Louis Jacinto Photo Column, Alice Bag

Alice Bag photo by Louis Jacinto

Damn pandemic! In spring of 2020 Alice Bag released her third solo album, Sister Dynamite, and was all set to tour. Then everything came to a standstill, like never before.

Webcomic Wednesdays #441 by Steve Thueson

night never ends webcomic steve thueson

Read more for links and rest of the comic!

Anonymous Punk Photo Column—Christopher Columbus Statue

Christopher Columbus Statue Removal

On July 4, protesters in Baltimore successfully removed the statue of Christopher Columbus in an effort to eliminate racist monuments to colonialism. Arms linked, protesters formed two circles surrounding the statue to protect those actively dismantling and prevent any intervention. Once detached, the statue stone was then thrown into the harbor.

Deb Frazin Photo Column—Monkey of The Adicts

Monkey of the Adicts, photo by Deb Frazin

Back in 2018, Monkey from The Adicts contacted me and asked if he could hire me to do a photo shoot with him. I took him to a couple of run-down streets in Downtown Los Angeles. We had a blast shooting and laughing for two hours.

Chris Boarts Larson Photo Column—Corrosion Of Conformity

Chris Boarts Larson Photo—Corrosion Of Conformity

Everyone involved in hardcore-punk-metal has some relationship or opinion about Corrosion Of Conformity because they are a band that have spanned decades from the original hardcore punk scene in the ’80s onwards to the world of rock’n’roll. Personally, Animosity is in my original hardcore punk rolodex.

ABADDON: Jarocin ‘84: LP

“Jarocin” was a series of festivals held in the titular Polish town throughout the ’80s and ’90s as a showcase of music the kids were grooving to. It became crucial to underground music because Poland at the time was part of the Warsaw Pact, which meant its government was effectively a totalitarian state. Punk and other types of music were not played on official radio stations and, thus, one of the only avenues bands had to be seen—as people were able to witness live performances of this kind of music—was at these shows. Kids would tape performances and trade them, and so on. What we have here is a recording of the band Abaddon performing at the festival in 1984. Their set is largely thrashy, energetic, and very much live, warts and all. The recording itself sounds like it came from a pristine, first-generation soundboard recording. I do wish there was more info included in the gatefold sleeve or some sorta insert to provide context, but even a cursory web search can provide much of that in a pinch. –Jimmy Alvarado (Warsaw Pact)

ABE PARTRIDGE AND THE PSYCH PEAS: Lackluster: LP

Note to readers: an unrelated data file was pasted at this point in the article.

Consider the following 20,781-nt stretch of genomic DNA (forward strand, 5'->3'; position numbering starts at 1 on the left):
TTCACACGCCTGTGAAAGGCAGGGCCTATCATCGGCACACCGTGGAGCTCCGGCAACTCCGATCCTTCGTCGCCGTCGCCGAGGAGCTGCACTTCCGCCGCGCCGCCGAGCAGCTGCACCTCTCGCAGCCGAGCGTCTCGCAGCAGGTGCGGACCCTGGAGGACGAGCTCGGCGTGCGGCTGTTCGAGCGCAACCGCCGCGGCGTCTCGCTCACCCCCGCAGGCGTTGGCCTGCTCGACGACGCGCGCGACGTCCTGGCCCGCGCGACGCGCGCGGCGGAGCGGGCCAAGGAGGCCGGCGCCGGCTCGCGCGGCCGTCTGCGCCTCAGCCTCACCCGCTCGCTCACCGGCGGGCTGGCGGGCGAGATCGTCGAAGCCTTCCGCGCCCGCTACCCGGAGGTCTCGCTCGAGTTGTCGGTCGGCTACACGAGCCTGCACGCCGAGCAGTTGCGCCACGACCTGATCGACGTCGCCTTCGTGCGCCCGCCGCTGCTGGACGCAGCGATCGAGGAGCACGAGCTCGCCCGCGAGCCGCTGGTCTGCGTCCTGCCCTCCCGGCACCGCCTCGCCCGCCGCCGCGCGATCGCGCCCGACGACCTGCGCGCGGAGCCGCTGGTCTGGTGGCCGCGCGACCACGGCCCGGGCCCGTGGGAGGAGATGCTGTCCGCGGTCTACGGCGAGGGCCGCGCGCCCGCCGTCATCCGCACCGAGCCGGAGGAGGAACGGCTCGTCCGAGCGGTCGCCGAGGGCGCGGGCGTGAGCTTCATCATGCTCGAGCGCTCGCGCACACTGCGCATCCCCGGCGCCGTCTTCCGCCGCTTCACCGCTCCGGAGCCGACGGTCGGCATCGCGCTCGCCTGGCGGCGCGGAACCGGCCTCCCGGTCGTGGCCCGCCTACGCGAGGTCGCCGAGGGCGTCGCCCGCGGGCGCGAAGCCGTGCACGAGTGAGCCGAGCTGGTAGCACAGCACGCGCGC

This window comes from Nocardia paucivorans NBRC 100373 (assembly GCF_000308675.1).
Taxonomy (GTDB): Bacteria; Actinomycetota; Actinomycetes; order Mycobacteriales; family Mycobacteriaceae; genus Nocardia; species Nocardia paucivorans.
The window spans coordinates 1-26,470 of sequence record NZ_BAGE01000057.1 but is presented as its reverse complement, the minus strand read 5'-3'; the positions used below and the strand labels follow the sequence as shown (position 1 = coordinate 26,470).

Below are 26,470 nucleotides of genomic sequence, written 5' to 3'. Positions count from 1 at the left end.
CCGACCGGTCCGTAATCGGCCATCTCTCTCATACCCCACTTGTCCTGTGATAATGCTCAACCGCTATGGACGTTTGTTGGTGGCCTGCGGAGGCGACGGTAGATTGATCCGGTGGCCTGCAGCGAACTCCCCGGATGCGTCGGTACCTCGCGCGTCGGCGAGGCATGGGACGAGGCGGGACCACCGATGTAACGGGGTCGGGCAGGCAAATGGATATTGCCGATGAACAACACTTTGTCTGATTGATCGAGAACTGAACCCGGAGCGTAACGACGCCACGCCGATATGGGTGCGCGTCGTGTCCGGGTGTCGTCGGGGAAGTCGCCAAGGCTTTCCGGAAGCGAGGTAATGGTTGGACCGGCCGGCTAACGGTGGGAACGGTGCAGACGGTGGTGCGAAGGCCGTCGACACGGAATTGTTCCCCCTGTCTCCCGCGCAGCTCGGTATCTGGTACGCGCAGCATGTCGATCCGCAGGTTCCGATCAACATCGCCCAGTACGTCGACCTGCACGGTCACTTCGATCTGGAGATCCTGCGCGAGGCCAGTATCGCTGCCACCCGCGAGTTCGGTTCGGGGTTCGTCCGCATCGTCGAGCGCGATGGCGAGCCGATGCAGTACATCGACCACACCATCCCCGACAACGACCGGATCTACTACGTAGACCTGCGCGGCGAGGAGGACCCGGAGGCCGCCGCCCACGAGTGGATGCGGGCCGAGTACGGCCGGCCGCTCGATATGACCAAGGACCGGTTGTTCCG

This album leans toward high-octane blues rock with some fuzz riffs attached. Abe Partridge has a back catalogue of acoustic music. Here he yell/sings monologues over these heavily distorted riffs. That sort of thing gets old for me quickly. It’s competent in the groove-blues-rock sphere. It’s well executed and well recorded. If that’s your scene or if you’re a fan of his older stuff, it’s worth checking out. –Billups Allen (Self-released)

ABRAXAS: “Left Behind”/“Enough”: CS

Fierce and unrelenting hardcore with reverb-drenched vocals that sound like the singer’s been forced to bellow with a bucket over his head. It’s a little distracting, but otherwise there’s plenty of ferocity here. A release shrouded in mystery—there’s, like, no information here beyond the band name and song titles. I’m certainly a fan of tapes, but with only two short songs, this essentially amounts to a cassingle, which is a drag. –Keith Rosson (Self-released)

ACID BABY JESUS: Selected Outtakes: 7” EP

Acid Baby Jesus from Athens, Greece sounds ritualistic, psychedelic, and folkloric all at once. The songs pull you along like a death march and feel like the part in the movie where you realize the devil/witches drugged you. I cannot exaggerate how sick these songs are. I don’t know how I missed this band until now. –Liz Jones (Slovenly, [email protected], slovenly.com)

ADORNS: With What Sacrifice: 7”

Post-punk with cover art by someone named Mildred Pierce—I’m in. The songs are very minimal and electronic in the vein of Cosmetics. It sounds like all the music was done on keyboards but it could really pop if they decided to add bass and guitars down the line. I’m interested to see how the band develops over their next record. –Ryan Nichols (Self-released, [email protected])